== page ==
The new owners of Claudio’s got a “fast-tracked” approval of their wetlands permit at Thursday’s Greenport Village Board meeting, as officials expressed concern over the disruption the work could cause for other businesses if Claudio’s doesn’t complete construction by Memorial Day.
The wetlands permit was needed to replace bulkheading in three areas at the waterfront site.
Normally, when the board holds a public hearing on a wetlands permit application, it doesn’t vote on the proposal until the following month, at the next Village Board meeting.
On Thursday, the board held the hearing and also decided to vote on the application at the same meeting, at the urging of board member Julia Robins.
“I think that if the contractor doesn’t finish with this work by Memorial Day weekend, it’s going to have a serious impact on the downtown business district,” she said. “Right now, I counted about 30 to 35 [parking] spaces [in the Claudio’s lot] that are barricaded off [because of ongoing work].”
Ms. Robins worried this would have customers at the three Claudio’s restaurants searching for parking elsewhere in the village.
“Plus we have a new hotel here and they’ll have an additional impact on our parking,” she said. “So I’m very concerned that we give these people the opportunity they need to get to work right away.”
John Costello, the marine contractor for Claudio’s, said one of the bulkheads in front of the restaurant was built in 1952 and is “eminently dangerous” and could collapse.
“It’s been falling over for almost 15 years,” Mr. Costello said. “I have seriously repaired it several times during that time.”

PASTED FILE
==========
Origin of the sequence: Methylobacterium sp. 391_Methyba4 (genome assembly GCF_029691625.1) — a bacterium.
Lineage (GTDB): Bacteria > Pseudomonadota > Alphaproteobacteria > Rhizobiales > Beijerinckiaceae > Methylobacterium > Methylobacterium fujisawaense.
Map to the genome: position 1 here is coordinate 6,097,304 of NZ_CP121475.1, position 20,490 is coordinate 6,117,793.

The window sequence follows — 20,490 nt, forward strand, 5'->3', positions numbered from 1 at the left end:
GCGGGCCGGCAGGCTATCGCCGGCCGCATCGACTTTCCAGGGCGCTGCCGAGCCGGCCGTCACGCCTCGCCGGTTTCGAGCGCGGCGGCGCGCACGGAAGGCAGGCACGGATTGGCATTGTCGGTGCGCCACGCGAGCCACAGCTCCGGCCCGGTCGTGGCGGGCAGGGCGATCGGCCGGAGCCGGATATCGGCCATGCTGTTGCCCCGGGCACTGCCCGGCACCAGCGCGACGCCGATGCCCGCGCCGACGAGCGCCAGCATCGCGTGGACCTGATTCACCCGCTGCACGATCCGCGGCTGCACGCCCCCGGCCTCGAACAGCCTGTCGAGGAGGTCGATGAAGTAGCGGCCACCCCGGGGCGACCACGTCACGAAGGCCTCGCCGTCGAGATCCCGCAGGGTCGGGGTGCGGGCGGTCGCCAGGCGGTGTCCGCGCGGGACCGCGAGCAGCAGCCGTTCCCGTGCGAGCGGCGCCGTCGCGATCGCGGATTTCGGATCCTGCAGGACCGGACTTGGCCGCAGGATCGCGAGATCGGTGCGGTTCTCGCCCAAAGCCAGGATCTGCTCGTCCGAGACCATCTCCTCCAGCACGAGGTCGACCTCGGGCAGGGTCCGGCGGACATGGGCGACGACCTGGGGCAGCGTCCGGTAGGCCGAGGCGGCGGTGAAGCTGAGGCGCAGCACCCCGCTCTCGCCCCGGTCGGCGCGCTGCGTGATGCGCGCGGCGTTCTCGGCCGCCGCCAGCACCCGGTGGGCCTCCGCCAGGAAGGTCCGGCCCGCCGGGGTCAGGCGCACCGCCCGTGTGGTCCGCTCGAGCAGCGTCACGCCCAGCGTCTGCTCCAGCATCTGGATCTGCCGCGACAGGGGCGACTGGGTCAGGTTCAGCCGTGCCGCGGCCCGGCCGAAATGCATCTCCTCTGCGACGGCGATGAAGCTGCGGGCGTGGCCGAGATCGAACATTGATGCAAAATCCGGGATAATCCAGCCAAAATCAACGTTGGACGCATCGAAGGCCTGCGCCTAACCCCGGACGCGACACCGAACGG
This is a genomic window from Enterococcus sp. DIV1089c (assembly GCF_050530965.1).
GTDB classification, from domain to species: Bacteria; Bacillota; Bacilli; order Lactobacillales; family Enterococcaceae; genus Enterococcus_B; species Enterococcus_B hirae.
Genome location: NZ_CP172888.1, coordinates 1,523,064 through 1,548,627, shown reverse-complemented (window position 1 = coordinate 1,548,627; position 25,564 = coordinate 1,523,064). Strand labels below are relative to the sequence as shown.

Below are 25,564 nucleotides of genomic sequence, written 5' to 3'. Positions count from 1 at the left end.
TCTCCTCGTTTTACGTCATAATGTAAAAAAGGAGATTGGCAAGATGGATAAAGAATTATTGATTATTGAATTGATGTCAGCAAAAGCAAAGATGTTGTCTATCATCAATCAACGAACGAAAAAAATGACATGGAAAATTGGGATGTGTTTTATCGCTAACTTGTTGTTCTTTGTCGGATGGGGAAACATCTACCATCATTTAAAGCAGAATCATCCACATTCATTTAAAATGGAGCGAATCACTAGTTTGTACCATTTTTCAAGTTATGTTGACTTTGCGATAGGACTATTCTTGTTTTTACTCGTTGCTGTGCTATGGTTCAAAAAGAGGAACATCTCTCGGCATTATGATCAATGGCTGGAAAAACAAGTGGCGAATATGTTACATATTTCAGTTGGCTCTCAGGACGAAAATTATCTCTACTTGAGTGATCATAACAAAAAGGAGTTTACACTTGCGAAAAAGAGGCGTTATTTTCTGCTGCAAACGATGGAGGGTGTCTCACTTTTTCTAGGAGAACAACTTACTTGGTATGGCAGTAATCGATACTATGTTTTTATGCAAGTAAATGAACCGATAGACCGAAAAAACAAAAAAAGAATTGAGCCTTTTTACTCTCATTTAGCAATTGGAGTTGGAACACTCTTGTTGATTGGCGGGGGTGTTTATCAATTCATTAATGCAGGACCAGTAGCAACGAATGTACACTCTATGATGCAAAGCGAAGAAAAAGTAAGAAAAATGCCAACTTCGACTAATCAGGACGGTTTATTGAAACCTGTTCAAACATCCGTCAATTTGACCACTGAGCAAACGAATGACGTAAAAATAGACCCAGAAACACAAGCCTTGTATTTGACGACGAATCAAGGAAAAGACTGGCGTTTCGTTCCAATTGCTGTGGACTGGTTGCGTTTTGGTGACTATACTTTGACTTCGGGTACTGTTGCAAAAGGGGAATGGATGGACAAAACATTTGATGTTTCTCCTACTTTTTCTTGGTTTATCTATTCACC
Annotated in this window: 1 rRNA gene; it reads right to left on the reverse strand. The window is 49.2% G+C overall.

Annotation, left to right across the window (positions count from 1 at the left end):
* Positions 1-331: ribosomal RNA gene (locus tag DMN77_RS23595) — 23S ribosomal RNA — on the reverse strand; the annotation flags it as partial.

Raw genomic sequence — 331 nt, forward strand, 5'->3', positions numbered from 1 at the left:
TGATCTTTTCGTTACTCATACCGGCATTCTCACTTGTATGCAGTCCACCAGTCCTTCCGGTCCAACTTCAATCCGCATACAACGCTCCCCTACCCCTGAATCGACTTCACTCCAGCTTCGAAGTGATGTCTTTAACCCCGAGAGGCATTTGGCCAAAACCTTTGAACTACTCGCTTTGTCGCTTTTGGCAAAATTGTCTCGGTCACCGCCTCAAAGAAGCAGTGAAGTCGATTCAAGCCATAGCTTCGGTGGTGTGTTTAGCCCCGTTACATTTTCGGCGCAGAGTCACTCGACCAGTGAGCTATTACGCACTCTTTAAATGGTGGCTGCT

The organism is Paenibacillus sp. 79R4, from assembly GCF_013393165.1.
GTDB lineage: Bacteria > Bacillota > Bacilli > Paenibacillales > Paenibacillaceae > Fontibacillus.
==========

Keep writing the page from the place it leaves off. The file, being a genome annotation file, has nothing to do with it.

A temporary deck was placed over it “because somebody is going to fall through a hole,” he said.
Trustee Mary Bess Phillips said another issue facing Claudio’s is that their permit with the state Department of Environmental Conservation expires Aug. 18. She questioned if the work could even be done by then.
Mr. Costello said if someone told him to do the job now, he could get it done by the current expiration of that permit. He said he will make an application to renew the permit. The DEC and Army Corps of Engineers permits must be in place before the wetlands permit can be issued, officials said.
Tora Matsuoka, whose company is managing the restaurant for PWIB Claudio Real Estate LLC, the new owners, said by phone Friday, “We will definitely have everything open by Memorial Day.”
He said one of their goals is to remain open year-round.
Trustee Doug Roberts, in his last meeting on the board, said everyone wants Claudio’s open by Memorial Day, but he asked why the wetlands permit wasn’t applied for earlier.
Mr. Matsuoka said they acquired the property in April of last year and it was in bad condition then. He said they didn’t realize that the DEC and Army Corps of Engineers permits that were already in place needed to be transferred to the new ownership name. He said the Army Corps permit took a long time to get because of the government shutdown.
“We’re not looking for any special treatment,” Mr. Matsuoka said. “Our main concern is safety.”
The village’s Conservation Advisory Council, which makes recommendations to the board on wetlands permits, also suggested that, consistent with the village’s Local Waterfront Revitalization Plan, Claudio’s should install a pumpout station, and it should provide a maintenance schedule that will certify that the bulkhead will last 30 years.
The board eliminated that requirement Thursday after Mr. Costello questioned how anyone could guarantee a bulkhead for 30 years. Instead, the town is requiring an “ongoing maintenance schedule” for the bulkheads.